• Errors in personally identifiable information appearing on the report, such as a wrong Social Security number or a misspelled name.

How to Dispute an Item on Each of the Three Credit Bureau Reports

If you wish to with each of the three credit bureau reports, you can do so through the bureau's online dispute process, or by mail. You must include personally identifiable information, such as your full name and social security number, as well as the item you wish to dispute, and a specific reason why you want to dispute it.

Mailing addresses for the three credit bureaus are shown in the table below.

EquifaxPO Box 740256

Atlanta, GA 30374-0256.

ExperianPO Box 4500

Allen, TX 75013.

TransUnionConsumer Dispute Center

PO Box 2000

Chester, PA 19016.

Remember, in order to get an item removed from a credit report, you mustdispute it with the specific credit bureaus' report on which it appears. If it appears on multiple reports, you must dispute the entry with the bureau of each one that has this information on their report.

DoNotPay Can Make It Easier to Dispute Items on Your Credit Reports

DoNotPay can help you clean up your credit report by:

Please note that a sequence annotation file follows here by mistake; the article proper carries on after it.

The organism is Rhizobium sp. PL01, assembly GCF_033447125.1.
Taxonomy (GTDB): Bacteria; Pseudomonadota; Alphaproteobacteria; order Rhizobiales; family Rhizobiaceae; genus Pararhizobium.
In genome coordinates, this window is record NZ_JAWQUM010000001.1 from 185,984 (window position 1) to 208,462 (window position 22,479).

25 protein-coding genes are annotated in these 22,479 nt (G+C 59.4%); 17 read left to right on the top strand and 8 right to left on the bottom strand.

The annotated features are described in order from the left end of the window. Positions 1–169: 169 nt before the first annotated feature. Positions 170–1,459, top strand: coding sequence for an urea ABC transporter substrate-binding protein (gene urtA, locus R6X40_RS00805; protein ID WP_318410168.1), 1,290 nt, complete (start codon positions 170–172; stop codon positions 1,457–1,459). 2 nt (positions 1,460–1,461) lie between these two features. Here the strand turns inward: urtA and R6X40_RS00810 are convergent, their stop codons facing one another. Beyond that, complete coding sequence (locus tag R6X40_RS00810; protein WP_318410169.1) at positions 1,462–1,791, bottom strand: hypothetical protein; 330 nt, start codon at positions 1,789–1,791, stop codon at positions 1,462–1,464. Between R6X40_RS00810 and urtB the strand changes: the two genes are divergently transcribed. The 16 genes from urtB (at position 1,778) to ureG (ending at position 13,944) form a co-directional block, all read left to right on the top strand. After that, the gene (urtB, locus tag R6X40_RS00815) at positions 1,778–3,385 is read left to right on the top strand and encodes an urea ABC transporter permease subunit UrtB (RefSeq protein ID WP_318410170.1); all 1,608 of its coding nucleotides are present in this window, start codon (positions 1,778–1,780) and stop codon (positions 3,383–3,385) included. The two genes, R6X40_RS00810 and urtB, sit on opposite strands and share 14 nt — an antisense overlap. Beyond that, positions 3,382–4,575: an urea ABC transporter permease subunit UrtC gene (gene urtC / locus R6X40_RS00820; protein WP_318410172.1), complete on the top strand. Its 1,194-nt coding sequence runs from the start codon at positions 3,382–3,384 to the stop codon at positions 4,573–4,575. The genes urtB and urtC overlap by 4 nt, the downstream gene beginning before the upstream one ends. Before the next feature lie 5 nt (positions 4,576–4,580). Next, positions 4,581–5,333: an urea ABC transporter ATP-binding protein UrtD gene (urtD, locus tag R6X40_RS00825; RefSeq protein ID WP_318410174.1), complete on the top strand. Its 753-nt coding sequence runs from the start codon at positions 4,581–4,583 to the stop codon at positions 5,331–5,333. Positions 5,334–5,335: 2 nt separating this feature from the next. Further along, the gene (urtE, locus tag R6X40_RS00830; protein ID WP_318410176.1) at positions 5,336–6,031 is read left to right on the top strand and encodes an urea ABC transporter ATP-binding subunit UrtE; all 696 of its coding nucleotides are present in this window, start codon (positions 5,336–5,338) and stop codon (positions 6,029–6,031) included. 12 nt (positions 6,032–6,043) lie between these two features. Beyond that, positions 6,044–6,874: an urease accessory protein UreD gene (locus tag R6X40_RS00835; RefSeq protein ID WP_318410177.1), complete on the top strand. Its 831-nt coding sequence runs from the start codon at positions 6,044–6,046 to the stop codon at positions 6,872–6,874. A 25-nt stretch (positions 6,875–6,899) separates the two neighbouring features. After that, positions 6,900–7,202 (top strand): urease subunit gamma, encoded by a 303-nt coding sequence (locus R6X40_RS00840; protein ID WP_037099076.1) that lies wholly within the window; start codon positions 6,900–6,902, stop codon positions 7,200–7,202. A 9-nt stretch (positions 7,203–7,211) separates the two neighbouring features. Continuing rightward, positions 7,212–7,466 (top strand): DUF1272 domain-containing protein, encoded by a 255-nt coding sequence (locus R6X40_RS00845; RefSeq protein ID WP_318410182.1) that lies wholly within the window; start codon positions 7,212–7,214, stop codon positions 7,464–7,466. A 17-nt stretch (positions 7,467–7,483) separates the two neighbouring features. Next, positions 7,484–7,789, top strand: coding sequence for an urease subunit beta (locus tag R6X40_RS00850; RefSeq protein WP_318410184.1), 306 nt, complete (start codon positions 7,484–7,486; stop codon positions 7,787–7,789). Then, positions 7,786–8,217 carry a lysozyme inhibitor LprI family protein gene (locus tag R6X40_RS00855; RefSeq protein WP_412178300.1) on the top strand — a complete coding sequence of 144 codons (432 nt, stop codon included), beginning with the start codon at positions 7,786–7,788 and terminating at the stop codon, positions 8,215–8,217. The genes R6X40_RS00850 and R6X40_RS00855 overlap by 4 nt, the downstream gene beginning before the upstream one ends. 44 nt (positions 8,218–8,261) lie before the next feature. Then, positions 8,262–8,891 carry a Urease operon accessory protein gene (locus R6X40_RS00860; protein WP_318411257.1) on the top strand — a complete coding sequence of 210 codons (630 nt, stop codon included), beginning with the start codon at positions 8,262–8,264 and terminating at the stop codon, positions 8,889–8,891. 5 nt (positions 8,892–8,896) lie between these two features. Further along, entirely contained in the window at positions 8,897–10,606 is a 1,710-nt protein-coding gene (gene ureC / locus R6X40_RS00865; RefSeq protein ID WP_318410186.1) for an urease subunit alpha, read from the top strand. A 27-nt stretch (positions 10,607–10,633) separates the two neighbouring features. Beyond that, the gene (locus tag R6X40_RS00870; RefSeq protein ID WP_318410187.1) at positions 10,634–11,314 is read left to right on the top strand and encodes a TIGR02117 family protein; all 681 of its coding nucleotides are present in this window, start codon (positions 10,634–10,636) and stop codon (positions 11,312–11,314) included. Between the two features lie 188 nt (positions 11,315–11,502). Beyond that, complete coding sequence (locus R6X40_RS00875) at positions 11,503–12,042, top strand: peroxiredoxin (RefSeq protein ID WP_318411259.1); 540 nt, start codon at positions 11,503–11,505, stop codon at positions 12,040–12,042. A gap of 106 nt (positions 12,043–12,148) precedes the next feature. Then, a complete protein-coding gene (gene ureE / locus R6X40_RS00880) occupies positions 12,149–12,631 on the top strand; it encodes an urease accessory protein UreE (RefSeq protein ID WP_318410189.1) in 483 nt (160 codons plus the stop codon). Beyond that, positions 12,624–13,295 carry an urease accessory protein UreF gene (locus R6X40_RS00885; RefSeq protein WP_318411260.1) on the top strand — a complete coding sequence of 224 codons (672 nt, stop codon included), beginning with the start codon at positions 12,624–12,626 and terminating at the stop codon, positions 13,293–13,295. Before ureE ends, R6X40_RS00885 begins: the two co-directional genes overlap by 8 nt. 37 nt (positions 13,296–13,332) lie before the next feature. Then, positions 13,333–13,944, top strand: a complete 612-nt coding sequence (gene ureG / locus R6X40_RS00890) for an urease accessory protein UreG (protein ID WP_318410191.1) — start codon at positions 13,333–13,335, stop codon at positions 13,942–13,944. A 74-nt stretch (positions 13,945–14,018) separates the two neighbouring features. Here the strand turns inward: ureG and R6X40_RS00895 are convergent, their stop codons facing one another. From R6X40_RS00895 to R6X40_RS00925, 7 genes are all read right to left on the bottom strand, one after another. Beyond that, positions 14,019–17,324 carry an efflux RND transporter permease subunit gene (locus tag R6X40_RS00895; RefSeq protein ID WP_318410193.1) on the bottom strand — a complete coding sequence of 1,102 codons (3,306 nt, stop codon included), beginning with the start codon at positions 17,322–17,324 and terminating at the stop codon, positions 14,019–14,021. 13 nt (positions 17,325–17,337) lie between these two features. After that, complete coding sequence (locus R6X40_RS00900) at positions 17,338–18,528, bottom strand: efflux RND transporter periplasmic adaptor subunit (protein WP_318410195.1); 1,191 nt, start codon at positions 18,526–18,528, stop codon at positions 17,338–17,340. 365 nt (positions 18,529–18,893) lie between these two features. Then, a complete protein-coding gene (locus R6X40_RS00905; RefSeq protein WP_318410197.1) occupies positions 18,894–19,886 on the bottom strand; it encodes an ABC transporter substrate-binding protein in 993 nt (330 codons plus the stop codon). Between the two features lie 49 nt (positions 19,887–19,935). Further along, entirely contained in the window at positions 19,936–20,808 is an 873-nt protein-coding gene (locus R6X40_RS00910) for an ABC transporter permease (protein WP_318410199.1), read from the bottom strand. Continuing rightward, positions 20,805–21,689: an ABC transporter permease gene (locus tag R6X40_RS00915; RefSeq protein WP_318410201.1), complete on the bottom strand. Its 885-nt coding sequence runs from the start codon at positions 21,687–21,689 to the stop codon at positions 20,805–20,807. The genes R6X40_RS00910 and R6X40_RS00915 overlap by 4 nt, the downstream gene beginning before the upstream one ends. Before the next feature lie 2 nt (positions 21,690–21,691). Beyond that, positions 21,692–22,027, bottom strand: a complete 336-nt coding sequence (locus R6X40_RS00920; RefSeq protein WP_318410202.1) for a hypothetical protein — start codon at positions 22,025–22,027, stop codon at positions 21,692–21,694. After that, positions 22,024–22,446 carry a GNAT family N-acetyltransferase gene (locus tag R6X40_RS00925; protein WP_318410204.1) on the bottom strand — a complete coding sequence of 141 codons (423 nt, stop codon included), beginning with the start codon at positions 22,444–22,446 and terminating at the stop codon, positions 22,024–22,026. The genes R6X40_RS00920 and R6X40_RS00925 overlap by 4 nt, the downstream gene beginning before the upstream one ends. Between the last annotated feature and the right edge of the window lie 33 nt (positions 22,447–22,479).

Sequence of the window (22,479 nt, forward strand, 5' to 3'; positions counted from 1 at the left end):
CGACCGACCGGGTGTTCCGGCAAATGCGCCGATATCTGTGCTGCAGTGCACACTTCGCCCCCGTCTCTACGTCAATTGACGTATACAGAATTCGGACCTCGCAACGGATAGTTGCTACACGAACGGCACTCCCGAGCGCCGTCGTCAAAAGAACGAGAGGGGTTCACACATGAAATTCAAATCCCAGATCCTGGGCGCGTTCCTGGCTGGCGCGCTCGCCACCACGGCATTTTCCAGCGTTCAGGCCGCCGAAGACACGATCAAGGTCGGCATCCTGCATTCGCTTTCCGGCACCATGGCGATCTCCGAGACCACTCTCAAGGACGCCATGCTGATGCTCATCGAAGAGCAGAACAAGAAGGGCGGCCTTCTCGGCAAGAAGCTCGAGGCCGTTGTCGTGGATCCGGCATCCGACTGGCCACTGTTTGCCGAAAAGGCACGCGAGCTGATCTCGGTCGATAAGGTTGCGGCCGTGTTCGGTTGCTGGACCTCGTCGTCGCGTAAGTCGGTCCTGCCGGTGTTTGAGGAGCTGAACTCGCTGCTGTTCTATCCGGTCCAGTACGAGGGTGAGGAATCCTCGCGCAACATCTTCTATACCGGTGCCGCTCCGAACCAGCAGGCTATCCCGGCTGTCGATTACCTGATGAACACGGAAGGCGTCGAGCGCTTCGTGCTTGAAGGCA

• Filing a goodwill removal request letter with your creditor
  • Disputing inaccurate information on the credit reports from each of the three credit bureaus
  • Submitting a debt validation request with the creditor
  • Or mailing a pay-to-delete negotiation letter to the creditor

Best of all, we’ll walk you through the process so you know which method works best for each item on your credit report.

Simply follow these three steps:

  1. Search Clean Credit Report on DoNotPay.

  2. Prepare a recent copy of your credit report that you can use as reference.

  3. Let us guide you through the 4 potential options:
  1. If you've already paid off your debt, we'll help you file a Goodwill Removal Request to get it removed.

  2. If you notice any errors in your report (we have a list of common errors you can use!), we'll help you file a credit dispute to the creditor or major credit bureaus.

  3. If there are no errors, we'll check if you're still eligible to file a debt validation request. If they can't validate your debt, they're required to remove it from your report and they can't collect it!

  4. Lastly, if none of the above options work, we'll help you file a pay-to-delete negotiation letter. You can customize the amount you are willing to pay in exchange for getting the item removed.

We will send the appropriate letter on your behalf, and you can expect to hear back from the creditor or credit bureau within a few weeks. For more assistance with cleaning your credit report, check out some of our other products, such as Credit Limit Increase, Get My Credit Report, Keep Unused Cards Active, and more.

What Else Can DoNotPay Do?

Having clean credit is important for many reasons. DoNotPay not only helps clean your credit report, but provides products to help you with a number of other tasks as well. Use it for canceling accounts, paying your bills on time, and appealing financial aid decisions. Try it today.